By the time we actually got to the bar I was feeling quite feisty. I was hopped up on booze, Dworkin, and and I was ready to kick some ass. Joke-about-rape-guy decided that he was not done with me yet so I brought up this case, which created a much more heated debate than I had anticipated. It seemed pretty damn straight forward to me, this woman was raped and the courts threw it out because she didn't technically ever say 'no.' It is about the most disgusting thing I have ever heard and my high school friend, Jessica, joke-about-rape-guy, and Erkia all seemed to think that the case was in some sort of gray-area. I don't think that there is anything gray about it. This guy is a straight up rapist who took advantage of a woman who was uninformed and thus unable to consent. He knew exactly what he was doing and she had no idea. That is RAPE!

Jessica made the point that I do tend to assume that women are all victims and that does not allow them a proper level of agency. They all thought that it was possible that the woman simply regretted her actions and thus cried 'rape.' Nothing pisses me off more than that line of reasoning, and that is where I get to where Twisty proposed that we all assume non-consent until consent it clearly given. This may not seem like a radical notion, but as it stands right now, consent is assumed until someone (*some woman) claims otherwise. This has far-reaching consequences. What if we assume that every woman who says no really means no? How very radical. Anyway, I do not mean to suggest that women have no agency, but I very strongly believe that women cannot give true consent in a society that was structured around keeping them submissive. Anytime we think we have a choice, we need to remember that we live in a white-supremacist, capitalist, patriarchy. This influences every single thing that we do and thus, every choice that we make. There is no such thing as 'free-will.'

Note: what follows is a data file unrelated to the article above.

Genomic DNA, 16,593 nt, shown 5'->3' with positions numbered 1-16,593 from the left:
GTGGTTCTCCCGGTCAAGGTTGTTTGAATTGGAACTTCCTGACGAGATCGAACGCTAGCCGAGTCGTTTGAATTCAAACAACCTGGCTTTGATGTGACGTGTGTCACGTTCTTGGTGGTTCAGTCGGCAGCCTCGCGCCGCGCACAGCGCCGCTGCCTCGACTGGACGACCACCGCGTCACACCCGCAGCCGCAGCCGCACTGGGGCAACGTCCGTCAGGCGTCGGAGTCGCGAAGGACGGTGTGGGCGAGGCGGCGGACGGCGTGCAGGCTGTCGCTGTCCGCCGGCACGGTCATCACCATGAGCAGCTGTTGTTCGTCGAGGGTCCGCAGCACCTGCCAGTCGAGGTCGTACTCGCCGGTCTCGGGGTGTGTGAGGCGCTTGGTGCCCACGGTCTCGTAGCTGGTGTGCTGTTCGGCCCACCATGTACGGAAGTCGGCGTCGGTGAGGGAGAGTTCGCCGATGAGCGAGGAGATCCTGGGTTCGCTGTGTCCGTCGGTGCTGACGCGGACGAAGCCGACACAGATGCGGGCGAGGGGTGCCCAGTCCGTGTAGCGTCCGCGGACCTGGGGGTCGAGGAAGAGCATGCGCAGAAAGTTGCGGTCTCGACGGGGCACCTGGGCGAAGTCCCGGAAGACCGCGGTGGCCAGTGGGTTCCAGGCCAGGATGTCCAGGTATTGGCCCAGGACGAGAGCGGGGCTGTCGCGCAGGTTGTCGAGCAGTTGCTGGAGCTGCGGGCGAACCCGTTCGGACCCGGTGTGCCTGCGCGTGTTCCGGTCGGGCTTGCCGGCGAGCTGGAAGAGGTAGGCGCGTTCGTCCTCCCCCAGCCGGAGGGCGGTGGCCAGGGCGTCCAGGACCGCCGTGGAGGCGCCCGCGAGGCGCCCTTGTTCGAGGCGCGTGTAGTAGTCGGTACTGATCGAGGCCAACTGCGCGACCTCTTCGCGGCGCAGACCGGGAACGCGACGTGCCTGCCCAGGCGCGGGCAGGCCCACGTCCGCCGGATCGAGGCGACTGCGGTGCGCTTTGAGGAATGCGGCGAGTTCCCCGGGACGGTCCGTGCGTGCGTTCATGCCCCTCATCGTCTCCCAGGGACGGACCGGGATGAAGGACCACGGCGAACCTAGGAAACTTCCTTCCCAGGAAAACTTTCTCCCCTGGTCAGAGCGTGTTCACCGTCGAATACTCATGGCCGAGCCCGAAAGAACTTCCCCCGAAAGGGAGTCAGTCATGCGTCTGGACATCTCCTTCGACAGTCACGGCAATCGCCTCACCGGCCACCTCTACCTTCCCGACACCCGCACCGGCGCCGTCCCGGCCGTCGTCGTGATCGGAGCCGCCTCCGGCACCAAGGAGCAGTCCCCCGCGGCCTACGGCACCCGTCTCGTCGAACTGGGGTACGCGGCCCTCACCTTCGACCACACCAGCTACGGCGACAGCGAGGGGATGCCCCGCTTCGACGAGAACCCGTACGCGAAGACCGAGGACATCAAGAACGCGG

This was a rather difficult argument to make to these very drunk people, especially to joke-about-rape-guy who, get this, claimed to be a feminist while simultaneously saying that he thinks that class is more influential than anything else in determining a person's status. Erika and I tend to believe that race, class, and gender cannot be separated and analyzed individually because they work in conjunction: the holy-trinity of feminist theory.

This discussion got very heated and I was not about ready to just say, 'fine, you are trying so I won't be a bitch and call you on your total ignorance.' I am so sick of that 'nice-guy' schtick. He doesn't get it and I cannot explain it to him. Just because he calls himself a feminist does not mean he even remotely gets it. And I am not going to concede or give him credit for anything because he JOKED about raping me!

Erika quickly decided that she needed to get home and I did not want to be left in a bar with these people. I waited for a bus with Erika on North Ave. Now maybe I am an idiot for expecting not to be accosted by strangers on a busy intersection at 1:30 on a Saturday morning. Erika and I were still deep in conversation about the same things we were talking about in a bar when a very drunk dude decided to join us. He just stood there for several moments and finally had the presence of mind to ask us what we were talking about. When we said 'feminism' he said 'oh man, i think that women should stay in the kitchen and pregnant. i am not even joking!' This is just the kind of abuse that I am sick of. That is not a joke to me any more. Every time I say anything even remotely feminist to a guy like that I get that same response. I have probably heard that 'joke' 500 times since I was 16 and it has NEVER been funny. Being hopped up on radical feminist thought, I was not feeling shy. I told this guy what an asshole he was being and how he does not have a clue. Naturally, he put me in my place by calling me an angry bitch. I delicately reminded him that he was the one who had the audacity to join a total stranger's conversation, insult her, and then expect her to laugh it off. Typical. Too many men (and probably women too) think that very same thing and that is exactly why I cannot laugh it off as drunken buffoonery.